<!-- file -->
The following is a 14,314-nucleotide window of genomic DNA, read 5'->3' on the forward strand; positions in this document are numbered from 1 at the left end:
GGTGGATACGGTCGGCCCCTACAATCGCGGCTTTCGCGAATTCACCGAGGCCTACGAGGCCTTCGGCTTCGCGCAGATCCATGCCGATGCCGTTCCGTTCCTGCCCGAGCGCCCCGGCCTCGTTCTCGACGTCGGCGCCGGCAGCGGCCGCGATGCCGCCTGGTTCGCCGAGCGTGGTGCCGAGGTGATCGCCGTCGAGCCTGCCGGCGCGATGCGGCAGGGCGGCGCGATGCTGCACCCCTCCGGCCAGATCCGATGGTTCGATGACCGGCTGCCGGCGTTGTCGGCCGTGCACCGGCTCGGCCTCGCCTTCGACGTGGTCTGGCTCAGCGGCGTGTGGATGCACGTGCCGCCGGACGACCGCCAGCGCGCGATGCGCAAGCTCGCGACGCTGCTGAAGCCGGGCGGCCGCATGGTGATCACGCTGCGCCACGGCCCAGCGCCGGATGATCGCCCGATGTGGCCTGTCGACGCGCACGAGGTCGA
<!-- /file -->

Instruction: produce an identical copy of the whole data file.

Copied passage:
The following is a 14,314-nucleotide window of genomic DNA, read 5'->3' on the forward strand; positions in this document are numbered from 1 at the left end:
GGTGGATACGGTCGGCCCCTACAATCGCGGCTTTCGCGAATTCACCGAGGCCTACGAGGCCTTCGGCTTCGCGCAGATCCATGCCGATGCCGTTCCGTTCCTGCCCGAGCGCCCCGGCCTCGTTCTCGACGTCGGCGCCGGCAGCGGCCGCGATGCCGCCTGGTTCGCCGAGCGTGGTGCCGAGGTGATCGCCGTCGAGCCTGCCGGCGCGATGCGGCAGGGCGGCGCGATGCTGCACCCCTCCGGCCAGATCCGATGGTTCGATGACCGGCTGCCGGCGTTGTCGGCCGTGCACCGGCTCGGCCTCGCCTTCGACGTGGTCTGGCTCAGCGGCGTGTGGATGCACGTGCCGCCGGACGACCGCCAGCGCGCGATGCGCAAGCTCGCGACGCTGCTGAAGCCGGGCGGCCGCATGGTGATCACGCTGCGCCACGGCCCAGCGCCGGATGATCGCCCGATGTGGCCTGTCGACGCGCACGAGGTCGA